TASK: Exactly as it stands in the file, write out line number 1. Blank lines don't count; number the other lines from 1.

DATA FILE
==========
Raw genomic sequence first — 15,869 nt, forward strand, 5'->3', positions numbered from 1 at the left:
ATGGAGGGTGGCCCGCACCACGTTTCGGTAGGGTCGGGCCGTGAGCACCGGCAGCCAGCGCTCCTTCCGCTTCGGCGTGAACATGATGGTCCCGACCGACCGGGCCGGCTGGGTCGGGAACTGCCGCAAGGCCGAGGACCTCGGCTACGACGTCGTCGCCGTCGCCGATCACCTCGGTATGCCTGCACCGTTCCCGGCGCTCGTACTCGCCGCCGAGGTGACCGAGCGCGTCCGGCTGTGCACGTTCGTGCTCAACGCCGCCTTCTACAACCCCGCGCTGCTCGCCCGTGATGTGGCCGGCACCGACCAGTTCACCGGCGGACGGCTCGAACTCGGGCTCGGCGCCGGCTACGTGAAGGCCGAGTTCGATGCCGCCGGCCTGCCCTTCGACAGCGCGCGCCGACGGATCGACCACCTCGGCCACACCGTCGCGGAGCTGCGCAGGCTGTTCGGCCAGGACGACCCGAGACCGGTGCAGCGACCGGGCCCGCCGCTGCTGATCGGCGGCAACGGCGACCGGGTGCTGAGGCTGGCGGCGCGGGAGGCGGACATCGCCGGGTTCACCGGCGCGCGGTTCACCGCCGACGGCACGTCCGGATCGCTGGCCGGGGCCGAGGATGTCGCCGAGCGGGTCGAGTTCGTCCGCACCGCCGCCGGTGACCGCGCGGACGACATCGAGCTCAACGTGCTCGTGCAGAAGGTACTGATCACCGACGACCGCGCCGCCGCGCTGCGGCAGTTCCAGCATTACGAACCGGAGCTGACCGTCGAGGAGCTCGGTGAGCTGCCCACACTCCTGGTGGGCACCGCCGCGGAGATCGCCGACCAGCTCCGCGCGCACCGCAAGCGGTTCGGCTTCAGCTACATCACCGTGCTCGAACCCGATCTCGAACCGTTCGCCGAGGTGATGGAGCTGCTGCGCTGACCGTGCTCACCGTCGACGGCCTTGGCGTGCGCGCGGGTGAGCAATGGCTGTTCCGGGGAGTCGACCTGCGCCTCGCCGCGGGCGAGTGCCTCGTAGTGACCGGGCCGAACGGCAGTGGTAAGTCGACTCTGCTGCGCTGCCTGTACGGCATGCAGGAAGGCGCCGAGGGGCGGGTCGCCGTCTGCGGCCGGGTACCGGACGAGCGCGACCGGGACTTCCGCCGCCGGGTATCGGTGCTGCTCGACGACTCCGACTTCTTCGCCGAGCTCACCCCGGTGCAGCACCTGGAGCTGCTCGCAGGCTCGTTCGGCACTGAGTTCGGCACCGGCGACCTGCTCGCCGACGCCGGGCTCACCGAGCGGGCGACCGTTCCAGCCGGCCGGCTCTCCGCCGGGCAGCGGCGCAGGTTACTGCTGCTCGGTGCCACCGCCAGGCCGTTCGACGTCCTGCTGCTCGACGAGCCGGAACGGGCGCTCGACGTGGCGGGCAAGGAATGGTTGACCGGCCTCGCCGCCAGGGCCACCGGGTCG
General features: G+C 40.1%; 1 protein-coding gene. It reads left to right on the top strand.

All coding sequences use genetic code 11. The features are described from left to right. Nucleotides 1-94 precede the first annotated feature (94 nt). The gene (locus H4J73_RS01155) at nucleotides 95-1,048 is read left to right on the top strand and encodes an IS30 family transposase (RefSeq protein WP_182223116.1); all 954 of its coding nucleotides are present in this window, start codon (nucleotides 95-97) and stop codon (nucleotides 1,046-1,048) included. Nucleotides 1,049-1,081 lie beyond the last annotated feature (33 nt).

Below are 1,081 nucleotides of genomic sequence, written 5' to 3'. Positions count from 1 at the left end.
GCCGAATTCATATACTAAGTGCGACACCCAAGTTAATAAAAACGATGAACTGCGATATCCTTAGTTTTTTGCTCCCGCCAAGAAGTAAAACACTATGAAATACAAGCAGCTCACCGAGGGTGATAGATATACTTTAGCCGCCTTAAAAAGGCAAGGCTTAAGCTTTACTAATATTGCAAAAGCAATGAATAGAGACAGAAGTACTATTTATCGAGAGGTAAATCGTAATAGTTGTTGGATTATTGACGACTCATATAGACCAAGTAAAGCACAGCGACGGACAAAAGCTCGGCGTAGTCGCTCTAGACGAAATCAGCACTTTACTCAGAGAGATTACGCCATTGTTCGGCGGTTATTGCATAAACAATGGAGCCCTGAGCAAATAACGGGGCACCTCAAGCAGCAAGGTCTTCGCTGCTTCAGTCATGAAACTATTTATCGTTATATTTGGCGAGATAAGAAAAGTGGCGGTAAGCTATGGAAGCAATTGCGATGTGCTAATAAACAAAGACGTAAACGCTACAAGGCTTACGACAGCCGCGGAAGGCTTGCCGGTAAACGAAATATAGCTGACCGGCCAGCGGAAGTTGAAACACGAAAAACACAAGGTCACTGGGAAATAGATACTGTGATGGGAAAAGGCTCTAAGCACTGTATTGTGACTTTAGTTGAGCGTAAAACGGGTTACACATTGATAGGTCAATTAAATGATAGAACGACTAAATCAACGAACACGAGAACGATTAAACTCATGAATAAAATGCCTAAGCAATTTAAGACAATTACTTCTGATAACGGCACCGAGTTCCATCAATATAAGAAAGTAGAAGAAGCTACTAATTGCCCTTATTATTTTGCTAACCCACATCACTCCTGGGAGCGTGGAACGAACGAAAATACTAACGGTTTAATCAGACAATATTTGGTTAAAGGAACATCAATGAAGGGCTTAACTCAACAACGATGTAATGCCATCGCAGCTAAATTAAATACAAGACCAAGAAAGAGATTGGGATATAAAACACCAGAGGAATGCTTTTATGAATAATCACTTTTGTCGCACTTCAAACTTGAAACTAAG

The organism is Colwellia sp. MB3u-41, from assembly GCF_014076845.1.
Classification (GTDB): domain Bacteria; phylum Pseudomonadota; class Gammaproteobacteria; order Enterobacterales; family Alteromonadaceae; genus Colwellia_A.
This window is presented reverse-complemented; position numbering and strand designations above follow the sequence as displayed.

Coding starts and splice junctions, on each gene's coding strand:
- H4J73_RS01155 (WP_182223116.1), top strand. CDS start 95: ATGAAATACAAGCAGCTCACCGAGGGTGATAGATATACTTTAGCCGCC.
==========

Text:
Raw genomic sequence first — 15,869 nt, forward strand, 5'->3', positions numbered from 1 at the left: